I am delighted to share with you all a watch that I bought in the UK back in 2011. The watch is, I believe, not just rare but quite possibly unique.
The watch took me almost one year to acquire and is an Omega SM300 reference 165014 from 1962 that has “HS10 CD” markings on the caseback.
To own this watch was, for me, a real dream come true. I had followed this watch’s story from the beginning when it was found by an English friend. The watch was originally discovered with a very badly damaged bezel ‘insert’ (if we can call it that ) and with hands from an Omega Ref 2777-1 (also a reference that was issued by the UK MOD). I suspect that the hands had been mounted during a service, most likely by an MOD watchmaker. The insert had been damaged at some point during the watch’s military service.
The watch in ‘as found’ condition
I had already received confirmation from the Omega Archives that the watch was indeed delivered to the UK MOD. My English friend later requested and received a full archive extract.
Some Tender Loving Care
The watch required some work and I passed it onto my great friend Aldo, who did some amazing work on the watch. In preparation for one day owning this watch, I had put aside an intact ring, in practically new-old-stock condition. I confess, however, that the watch will remain with the insert that was restored by Aldo – I must admit that it is very beautiful, Aldo did a great job! And to be honest, I’m afraid of damaging the new insert I have.
Here are the images of this dream timepiece for every fan of military watches!
Interesting Military Markings
I’d like to share with you some more interesting caseback markings from different watches and sections of the military.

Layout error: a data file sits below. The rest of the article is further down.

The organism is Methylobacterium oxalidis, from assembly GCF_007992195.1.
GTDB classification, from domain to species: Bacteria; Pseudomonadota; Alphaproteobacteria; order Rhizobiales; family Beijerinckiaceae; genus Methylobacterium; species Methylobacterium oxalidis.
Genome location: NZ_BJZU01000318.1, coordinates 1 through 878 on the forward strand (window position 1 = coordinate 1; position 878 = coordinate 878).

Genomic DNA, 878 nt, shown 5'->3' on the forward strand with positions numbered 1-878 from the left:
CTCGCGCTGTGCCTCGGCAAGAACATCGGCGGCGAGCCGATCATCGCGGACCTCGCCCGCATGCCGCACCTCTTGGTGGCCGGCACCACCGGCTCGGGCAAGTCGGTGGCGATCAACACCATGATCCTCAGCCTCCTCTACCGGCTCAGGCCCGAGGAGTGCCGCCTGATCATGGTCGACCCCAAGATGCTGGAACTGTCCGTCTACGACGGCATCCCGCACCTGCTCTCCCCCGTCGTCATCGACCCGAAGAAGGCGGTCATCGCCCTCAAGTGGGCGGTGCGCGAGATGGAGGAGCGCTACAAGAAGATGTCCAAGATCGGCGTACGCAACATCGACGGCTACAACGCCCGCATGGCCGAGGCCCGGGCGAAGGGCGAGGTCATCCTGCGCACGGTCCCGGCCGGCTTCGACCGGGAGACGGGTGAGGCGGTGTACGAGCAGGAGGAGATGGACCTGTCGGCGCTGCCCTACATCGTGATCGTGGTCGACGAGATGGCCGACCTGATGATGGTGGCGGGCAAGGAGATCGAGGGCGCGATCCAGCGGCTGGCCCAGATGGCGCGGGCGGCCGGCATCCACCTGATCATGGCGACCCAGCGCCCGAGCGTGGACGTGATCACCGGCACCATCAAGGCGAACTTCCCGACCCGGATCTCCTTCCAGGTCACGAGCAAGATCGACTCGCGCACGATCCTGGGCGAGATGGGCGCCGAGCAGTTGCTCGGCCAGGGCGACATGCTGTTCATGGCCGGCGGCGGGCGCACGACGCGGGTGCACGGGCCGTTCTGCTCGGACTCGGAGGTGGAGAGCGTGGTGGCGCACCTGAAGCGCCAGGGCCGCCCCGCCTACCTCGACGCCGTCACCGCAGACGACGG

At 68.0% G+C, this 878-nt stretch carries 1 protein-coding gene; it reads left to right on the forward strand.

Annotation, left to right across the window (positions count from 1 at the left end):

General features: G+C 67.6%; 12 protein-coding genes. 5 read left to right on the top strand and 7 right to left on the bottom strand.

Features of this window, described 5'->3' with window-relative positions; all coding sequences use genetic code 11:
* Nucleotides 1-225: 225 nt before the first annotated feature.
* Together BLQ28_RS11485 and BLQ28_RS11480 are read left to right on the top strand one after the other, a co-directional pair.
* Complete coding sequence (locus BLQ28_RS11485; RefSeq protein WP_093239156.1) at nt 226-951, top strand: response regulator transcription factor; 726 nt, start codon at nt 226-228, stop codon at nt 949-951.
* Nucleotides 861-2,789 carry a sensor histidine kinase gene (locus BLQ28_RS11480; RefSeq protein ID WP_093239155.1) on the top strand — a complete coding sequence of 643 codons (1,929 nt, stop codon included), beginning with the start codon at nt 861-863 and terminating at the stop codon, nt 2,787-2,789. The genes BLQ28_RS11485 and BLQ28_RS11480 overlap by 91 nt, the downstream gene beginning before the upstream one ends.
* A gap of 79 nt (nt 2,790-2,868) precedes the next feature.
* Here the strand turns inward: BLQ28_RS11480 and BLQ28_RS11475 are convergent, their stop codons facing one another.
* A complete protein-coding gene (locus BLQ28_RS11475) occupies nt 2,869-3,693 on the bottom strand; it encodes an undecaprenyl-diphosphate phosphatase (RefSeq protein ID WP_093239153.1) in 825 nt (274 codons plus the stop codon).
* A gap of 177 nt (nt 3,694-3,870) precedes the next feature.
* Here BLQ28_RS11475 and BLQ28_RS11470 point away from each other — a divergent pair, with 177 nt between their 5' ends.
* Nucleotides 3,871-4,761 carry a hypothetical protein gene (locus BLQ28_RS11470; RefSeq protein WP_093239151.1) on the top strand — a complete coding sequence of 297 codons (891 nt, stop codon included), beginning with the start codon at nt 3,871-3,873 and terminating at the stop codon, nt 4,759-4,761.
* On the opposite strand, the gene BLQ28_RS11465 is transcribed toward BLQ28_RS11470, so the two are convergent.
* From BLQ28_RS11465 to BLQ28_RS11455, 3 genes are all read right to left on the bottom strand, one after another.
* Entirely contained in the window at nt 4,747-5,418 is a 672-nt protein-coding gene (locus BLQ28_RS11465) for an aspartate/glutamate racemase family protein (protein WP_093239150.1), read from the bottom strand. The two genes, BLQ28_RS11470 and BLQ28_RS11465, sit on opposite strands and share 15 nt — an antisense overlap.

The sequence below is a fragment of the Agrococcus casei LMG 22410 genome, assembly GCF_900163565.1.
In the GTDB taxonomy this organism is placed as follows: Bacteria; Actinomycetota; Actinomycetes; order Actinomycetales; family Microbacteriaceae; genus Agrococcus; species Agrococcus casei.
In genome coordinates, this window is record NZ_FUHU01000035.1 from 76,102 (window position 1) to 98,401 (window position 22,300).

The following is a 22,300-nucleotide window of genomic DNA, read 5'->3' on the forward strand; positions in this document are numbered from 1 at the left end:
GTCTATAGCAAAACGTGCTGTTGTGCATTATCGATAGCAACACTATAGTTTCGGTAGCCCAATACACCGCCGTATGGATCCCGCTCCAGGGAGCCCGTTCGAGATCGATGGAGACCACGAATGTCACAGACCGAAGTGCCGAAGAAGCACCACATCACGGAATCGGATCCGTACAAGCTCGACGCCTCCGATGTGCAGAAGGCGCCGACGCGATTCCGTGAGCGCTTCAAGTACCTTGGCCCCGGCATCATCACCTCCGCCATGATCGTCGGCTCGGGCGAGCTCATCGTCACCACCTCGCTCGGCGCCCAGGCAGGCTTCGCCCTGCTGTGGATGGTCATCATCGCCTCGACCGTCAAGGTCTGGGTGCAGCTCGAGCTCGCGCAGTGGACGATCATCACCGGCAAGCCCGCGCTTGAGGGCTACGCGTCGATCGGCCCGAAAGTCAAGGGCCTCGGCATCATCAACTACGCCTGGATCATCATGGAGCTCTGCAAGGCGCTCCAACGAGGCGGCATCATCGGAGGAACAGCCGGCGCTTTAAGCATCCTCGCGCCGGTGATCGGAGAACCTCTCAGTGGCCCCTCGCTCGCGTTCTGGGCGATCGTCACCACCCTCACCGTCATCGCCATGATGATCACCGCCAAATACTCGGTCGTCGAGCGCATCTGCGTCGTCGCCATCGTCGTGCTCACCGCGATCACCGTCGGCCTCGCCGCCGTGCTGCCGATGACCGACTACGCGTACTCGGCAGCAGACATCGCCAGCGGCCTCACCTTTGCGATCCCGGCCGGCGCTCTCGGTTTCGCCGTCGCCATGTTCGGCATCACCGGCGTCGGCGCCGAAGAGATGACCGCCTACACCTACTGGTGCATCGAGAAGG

Up first is a very rare Rolex A/6538. I’d like to note a very important detail – above the 0552 Royal Navy code on this A/6538 there was also a “HS” engraving at one point. In the below picture I could not highlight it (it was deleted at some point when it was re-issued), but with the watch in hand, against the light, it was visible. In the photo we can see just the Broad Arrow of the previous Assignment
HS10 Royal Navy Issued Rolex Submariner reference A/6538
My second example is another Omega SM300 Ref 165014, belonging to my friend M.W. Also this, I believe that at the moment is the only known specimen of SM300 Ref 165014 with such Assignment (0552 Royal Navy). It is my theory, which seems logical to me, that this specimen probably had the HS10CD designation too at some point. I expect that the HS10 was removed when issued to different branches of the Navy.
Omega SM300 Ref 165014 Issued to the British Royal Navy
Last, but by no means least, I present to you a Rolex 5512 pointed crown guards 0552 Royal Navy issued watch from 1962. With difficulty, since there are only three known examples of these at the moment (1 with almost invisible engravings and the other reengraved in 1976), the MOD were able to reconstruct, thanks to the serial and date inside the casebacks, two batches – one from 1959 and one from 1962 (thanks J. & thanks H.M.). Inside the caseback is engraved, as in the case of the A / 6538 (but unlike the Omega SM300), the watch’s serial number.
Royal Navy Issued Rolex Submariner reference 5512
I hope these notes have been of interest to you .
Thank you all and see you next time.